Conflicting information about the actual situation in Syria doesn't help its understanding. The point, however, is that everybody already has an opinion. Observers are thus moving along the lines of their political inclination, which obviously doesn't favour any honest analysis.
What is for sure is a few facts brought back by visitors. Factories are working up to 20 per cent of their capacity. The construction sector has ground to a halt. Foreign investors have disappeared. The two major cities of Damascus and Aleppo are quiet and the government, according to sources who recently met President Bashar Al Assad, is calmer than expected.
But some questions arise.
The two big cities are insulated from major unrest, but their periphery is not. The Syrian army remains largely loyal to the government, but defections can't be ignored anymore. Security is at stake in many areas, but quite often because of bandits who have little to do with both the army and the demonstrators. The Sunni traders' community continues to support the regime officially, but a growing number may be playing a double game.
Reading some Arab press reports of the unrest, not to mention listening to state TV, one feels the media is behaving like frontline fighters: "There are reports of more carnage …", "According to some sources …", "It is said that …". Nobody knows who these sources are or where the reports come from. Yet, the point is not there: the regime must disappear because "the age of endless and absolute power is over", as one read in a Saudi gazette, which probably knows best what it is talking about.
Wouldn't the situation — and related consequences at the regional level — be thus a bit more complex than what is usually presented by a trendy intelligentsia?
The situation seems more or less under control now. Of course, there are a few ‘black holes' and the city of Homs is certainly one of them. But demonstrations have receded and the brutal crackdown by the authorities seems to have had results.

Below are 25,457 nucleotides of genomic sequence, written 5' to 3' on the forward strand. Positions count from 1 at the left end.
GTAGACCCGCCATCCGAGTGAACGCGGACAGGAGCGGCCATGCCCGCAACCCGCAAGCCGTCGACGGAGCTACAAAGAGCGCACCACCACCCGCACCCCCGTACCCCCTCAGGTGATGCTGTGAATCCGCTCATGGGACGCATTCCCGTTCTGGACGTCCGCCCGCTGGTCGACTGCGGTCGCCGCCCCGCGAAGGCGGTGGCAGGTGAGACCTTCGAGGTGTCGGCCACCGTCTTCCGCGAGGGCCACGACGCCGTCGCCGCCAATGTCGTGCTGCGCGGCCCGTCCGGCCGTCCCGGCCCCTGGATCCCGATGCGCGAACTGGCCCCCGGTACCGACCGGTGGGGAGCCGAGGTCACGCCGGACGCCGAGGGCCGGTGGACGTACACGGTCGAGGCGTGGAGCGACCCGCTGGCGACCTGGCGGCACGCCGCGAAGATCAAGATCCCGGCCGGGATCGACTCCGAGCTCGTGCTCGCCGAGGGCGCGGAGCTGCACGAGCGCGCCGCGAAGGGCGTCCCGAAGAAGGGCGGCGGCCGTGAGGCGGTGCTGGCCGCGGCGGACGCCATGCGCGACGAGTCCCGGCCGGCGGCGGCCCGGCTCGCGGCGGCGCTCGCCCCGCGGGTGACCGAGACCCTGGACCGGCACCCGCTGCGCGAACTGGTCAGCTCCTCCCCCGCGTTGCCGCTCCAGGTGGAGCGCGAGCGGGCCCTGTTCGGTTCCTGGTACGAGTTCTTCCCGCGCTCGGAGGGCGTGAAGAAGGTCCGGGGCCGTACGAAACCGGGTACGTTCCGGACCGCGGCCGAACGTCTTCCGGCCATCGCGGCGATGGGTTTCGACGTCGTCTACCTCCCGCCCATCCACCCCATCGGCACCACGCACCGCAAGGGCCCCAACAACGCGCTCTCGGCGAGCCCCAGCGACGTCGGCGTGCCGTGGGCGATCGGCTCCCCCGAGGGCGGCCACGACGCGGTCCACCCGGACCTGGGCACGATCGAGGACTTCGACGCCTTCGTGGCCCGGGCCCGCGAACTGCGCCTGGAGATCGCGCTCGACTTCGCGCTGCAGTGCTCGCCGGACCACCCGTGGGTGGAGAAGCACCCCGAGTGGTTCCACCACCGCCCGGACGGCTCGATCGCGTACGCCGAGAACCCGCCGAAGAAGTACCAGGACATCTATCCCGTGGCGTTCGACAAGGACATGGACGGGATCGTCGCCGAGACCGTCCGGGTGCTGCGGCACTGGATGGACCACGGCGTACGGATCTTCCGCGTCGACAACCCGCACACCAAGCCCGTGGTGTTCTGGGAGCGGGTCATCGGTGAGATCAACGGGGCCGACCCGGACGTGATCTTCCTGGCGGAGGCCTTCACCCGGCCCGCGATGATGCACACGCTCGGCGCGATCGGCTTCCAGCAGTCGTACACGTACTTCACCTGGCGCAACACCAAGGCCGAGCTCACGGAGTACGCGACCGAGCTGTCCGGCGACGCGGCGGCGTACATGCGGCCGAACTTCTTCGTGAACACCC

Yet, Al Assad will probably never recover complete control of the country whereas demonstrators, upon their turn, may move towards open insurrection — a hypothesis reinforced by the growing smuggling of arms into the country.
Abroad, Syria's only support comes from Iran due to well-known regional considerations. Lebanon keeps more or less quiet, but that is not the case with other Gulf Cooperation Council states who, as in Saudi Arabia, are very shocked by what is happening to their Sunni brethren. Turkey, at one point, put pressure on Syria, until it realised there were over 10 million Alawites at home; not to mention their growing consideration of the Kurd issue. Two weeks ago, in a remarkable show of solidarity, the Arab League came up with a roadmap for peace, which has as much chance of being a success as other plans before it.
As for the US and Israel, whatever weakens an Arab state is welcome as it improves what is perceived as the security of Israel. Finally, Europe is hardly worth mentioning since nobody really cares. French President Nicolas Sarkozy and his friend Bernard-Henri Levy were probably too busy, these days, after they discovered what the word ‘democracy' meant from the Libyan National Transition Council.
Putting aside naive attitudes, real agendas and bad faith, a central fact remains: observers acknowledge that the Syria situation is deadlocked and a solution would take many more months. This situation, however, cannot be satisfactory when the risk of civil war grows with every passing day.
"Who likes the Baathist regime?" we asked nine years ago in similar columns. "Nobody, of course," was the answer with talk about the best ways to overrun a dictatorship. Can such a regime amend itself? The answer is still a ‘no' for many citizens who suffered its brutality. Yet, who can deny that some form of progress has been achieved between 2005 and 2010 in Syria?
It was surely not freedom of thinking, end of corruption and a widespread feeling of safety, but things were moving in a better direction. All this has obviously stopped, but the future cannot be a choice between reinforced dictatorships and civil war. So, the big question is: how can the opposition be calmed down?
Surely, not by killing people. Surely, not by pitting Christians against Muslims, who have lived in peace for years. And probably not by prosecuting Al Assad for crimes against humanity.
Thus there is little room for anything else, but the necessary emergence of a kind of discussion between all parties involved, at home and abroad. The risk of a devastating civil war is too big, and it would be on the conscience of whoever refuses to initiate talks.
Luc Debieuvre is a French essayist and a lecturer at the Institut de Relations Internationales et Stratégiques and the FACO Law University of Paris.